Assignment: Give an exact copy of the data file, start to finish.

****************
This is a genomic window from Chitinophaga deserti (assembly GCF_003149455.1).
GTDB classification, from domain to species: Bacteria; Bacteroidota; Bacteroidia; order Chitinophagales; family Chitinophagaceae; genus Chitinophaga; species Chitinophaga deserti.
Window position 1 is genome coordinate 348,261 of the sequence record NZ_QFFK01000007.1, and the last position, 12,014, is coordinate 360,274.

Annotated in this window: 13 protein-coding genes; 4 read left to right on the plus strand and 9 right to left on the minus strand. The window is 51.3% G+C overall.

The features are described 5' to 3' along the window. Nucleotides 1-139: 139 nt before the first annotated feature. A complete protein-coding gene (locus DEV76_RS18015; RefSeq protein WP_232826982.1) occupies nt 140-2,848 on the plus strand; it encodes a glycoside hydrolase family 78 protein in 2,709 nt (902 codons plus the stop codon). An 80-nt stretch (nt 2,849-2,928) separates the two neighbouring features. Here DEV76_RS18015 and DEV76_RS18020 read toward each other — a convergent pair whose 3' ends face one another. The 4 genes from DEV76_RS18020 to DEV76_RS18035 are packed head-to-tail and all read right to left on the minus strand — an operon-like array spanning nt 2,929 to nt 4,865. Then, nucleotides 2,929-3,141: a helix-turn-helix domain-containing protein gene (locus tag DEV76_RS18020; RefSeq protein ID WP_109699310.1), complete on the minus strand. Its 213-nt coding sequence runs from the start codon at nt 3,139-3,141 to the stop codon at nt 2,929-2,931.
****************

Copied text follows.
This is a genomic window from Chitinophaga deserti (assembly GCF_003149455.1).
GTDB classification, from domain to species: Bacteria; Bacteroidota; Bacteroidia; order Chitinophagales; family Chitinophagaceae; genus Chitinophaga; species Chitinophaga deserti.
Window position 1 is genome coordinate 348,261 of the sequence record NZ_QFFK01000007.1, and the last position, 12,014, is coordinate 360,274.

Annotated in this window: 13 protein-coding genes; 4 read left to right on the plus strand and 9 right to left on the minus strand. The window is 51.3% G+C overall.

The features are described 5' to 3' along the window. Nucleotides 1-139: 139 nt before the first annotated feature. A complete protein-coding gene (locus DEV76_RS18015; RefSeq protein WP_232826982.1) occupies nt 140-2,848 on the plus strand; it encodes a glycoside hydrolase family 78 protein in 2,709 nt (902 codons plus the stop codon). An 80-nt stretch (nt 2,849-2,928) separates the two neighbouring features. Here DEV76_RS18015 and DEV76_RS18020 read toward each other — a convergent pair whose 3' ends face one another. The 4 genes from DEV76_RS18020 to DEV76_RS18035 are packed head-to-tail and all read right to left on the minus strand — an operon-like array spanning nt 2,929 to nt 4,865. Then, nucleotides 2,929-3,141: a helix-turn-helix domain-containing protein gene (locus tag DEV76_RS18020; RefSeq protein ID WP_109699310.1), complete on the minus strand. Its 213-nt coding sequence runs from the start codon at nt 3,139-3,141 to the stop codon at nt 2,929-2,931.